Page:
Leading enterprise architect and authority on Java J2EE, SOA, Web
services, XQuery, Cisco...
This week, Stephen
Ibaraki, I.S.P., has an exclusive interview with the internationally
renowned and widely respected enterprise architect and author, James
James, with 16 years
experience in IT, is currently employed as an Enterprise Architect
for The Hartford Financial Services Group. His co-authoring credits
include the best-selling books: Java Web Services Architecture,
Practical Guide to Enterprise Architecture, J2EE Bible, Enterprise
SOA, and the recently released XQuery Kick Start. He holds industry
certifications from Microsoft, Cisco and Sun, and he is a member of
the IEEE and the Worldwide Institute of Software Architects.
Q: James, it’s quite an
opportunity for us to have you do this interview—thank you.
A: Thanks for providing
Q: How did you get into
computing and into writing?
A: I entered the
wonderful world of information technology (then called data
processing) in 1984 as part of a work-training program in high
school. I worked at a local Fortune 100 healthcare company after
school in a department named Application Field Services and took on
the task of writing a trouble ticket application first in basic and
later in DataEase. Didn’t realize at the time that this would be my
calling. Actually thought I would be a DJ at a radio station (I did
fulfill this dream as well).
As far as writing is
concerned, I first got involved as a technical editor for a book
entitled Client/Server Programming with RPC and DCE. In later years,
I figured I would try it myself and participated on several Wrox
books and took it from there.
Q: You must have faced
roadblocks along the way, how did you resolve these situations? What
assets and processes proved to be the most valuable?
A: Honestly, I have been
truly blessed throughout my career and life. The biggest roadblock I
have faced is putting artificial constraints that are self-created
in my path. One has to look within one ‘self and resist the
temptation of being one’s own worst enemy and realize their true
I am not big on processes
and prefer to challenge others and myself to alternative ways of
thinking. Sometimes the wheel needs to be reinvented.
Q: Describe the major
challenges you face in your job and how you overcome them?
A: I had the opportunity
to work at dot-coms and develop software from scratch with zero
constraints and no legacy to haunt me. The challenge I belief is to
achieve the right balance of being aggressive in the pursuit of the
best solution that realizes the business goals, getting others to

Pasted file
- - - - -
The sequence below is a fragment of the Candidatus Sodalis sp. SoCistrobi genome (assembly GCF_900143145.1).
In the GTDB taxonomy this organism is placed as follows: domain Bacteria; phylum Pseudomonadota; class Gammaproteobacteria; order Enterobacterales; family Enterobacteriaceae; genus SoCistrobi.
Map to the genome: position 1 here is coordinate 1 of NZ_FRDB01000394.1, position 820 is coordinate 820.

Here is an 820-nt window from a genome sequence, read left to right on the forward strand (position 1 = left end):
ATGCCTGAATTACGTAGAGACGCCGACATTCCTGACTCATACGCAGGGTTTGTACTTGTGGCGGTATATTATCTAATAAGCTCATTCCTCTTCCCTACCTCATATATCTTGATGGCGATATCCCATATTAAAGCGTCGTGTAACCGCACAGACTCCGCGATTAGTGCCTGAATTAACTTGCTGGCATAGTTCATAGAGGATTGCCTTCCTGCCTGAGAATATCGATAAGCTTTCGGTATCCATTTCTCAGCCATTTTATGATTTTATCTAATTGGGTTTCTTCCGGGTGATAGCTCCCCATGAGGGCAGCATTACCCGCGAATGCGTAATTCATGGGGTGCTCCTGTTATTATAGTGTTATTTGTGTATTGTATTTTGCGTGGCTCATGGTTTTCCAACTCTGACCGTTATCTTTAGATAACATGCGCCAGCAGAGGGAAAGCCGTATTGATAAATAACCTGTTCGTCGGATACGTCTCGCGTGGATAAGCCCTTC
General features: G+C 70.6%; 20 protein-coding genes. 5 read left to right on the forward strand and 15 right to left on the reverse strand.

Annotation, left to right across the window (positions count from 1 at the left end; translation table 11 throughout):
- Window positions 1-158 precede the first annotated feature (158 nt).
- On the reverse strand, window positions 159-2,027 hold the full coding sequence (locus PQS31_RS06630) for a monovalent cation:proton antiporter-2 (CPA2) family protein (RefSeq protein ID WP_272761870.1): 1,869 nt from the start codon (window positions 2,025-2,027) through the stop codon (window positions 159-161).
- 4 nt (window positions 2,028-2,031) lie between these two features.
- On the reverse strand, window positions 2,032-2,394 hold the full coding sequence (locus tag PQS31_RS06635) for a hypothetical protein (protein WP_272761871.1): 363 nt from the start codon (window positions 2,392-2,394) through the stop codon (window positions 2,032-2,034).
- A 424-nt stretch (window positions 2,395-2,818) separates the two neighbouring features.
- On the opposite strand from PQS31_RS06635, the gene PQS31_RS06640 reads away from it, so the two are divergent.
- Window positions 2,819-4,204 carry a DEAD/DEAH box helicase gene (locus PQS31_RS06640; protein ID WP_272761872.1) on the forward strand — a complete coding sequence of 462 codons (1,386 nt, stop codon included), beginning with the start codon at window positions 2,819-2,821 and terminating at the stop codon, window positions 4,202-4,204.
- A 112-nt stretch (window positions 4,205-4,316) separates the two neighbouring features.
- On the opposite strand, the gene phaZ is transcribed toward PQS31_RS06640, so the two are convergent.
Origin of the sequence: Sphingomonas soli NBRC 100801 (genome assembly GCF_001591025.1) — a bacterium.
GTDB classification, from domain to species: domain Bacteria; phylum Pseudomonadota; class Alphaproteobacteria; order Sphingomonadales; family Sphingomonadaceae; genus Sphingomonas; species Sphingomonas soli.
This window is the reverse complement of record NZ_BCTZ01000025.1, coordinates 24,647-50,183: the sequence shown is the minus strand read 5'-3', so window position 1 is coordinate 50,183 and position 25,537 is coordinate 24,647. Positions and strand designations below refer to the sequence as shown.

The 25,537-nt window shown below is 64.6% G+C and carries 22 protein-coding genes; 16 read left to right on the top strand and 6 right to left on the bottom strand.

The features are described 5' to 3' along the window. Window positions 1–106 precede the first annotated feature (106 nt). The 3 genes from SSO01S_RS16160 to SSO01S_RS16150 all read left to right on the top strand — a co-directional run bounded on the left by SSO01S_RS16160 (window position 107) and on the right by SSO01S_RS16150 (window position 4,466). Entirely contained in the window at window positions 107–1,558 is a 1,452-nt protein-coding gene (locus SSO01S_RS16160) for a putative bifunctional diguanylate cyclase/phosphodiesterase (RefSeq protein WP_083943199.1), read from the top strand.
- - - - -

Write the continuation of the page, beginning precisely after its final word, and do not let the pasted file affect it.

participate in a shared vision and maintain systems that were
developed twenty plus years ago and have stood the test of time.
Q: As a Java expert,
please share your most important tips.
A: I think the two things
I would recommend to any developer are to encourage their project
managers and peers to adopt agile methods for software development (www.agilemanifesto.org)
and to learn to read code before you learn to write code. So many
people learn Java and how to program incorrectly.
Too many people focus on
learning the syntax of a language instead of its personality. I
would equate this behavior as being analogous to expecting to create
a Picasso without ever studying what great art is. In the same
manner that artist studies art, developers need to study others’
code before they embark on the lifelong journey of writing it
themselves. It is important to recognize good code from bad code and
this starts with reading.
Q: Contrast the different
A: I assume you mean
frameworks that are targeted towards software development that
include programming languages, libraries and the tools necessary for
development including IDE’s, Profilers and so on. The fundamental
goal of any framework is to reduce complexity. Of secondary concern
is to aid in maintainability of software, help with extensibility
and to support the implementation by separate teams. Some people
will think about using frameworks for rapid code creation but this
notion is shortsighted for a multitude of reasons.
Many corporations attempt
to use frameworks as a crutch to fix problems that are better solved
using other approaches such as fixing flaws in their software
development methodology, not maintaining the appropriate balance
from an organizational chart perspective of project management vs.
strong technical leadership, and so on. Others have bought into the
notion of best practices that become stale over time. It is my
belief that it is noble to inject rigor into the process. At the
same time, struggle to keep things simple.
Project managers may be
familiar with the term Ockham’s razor that refers to the non-linear
increase in complexity relative to code size. This is primarily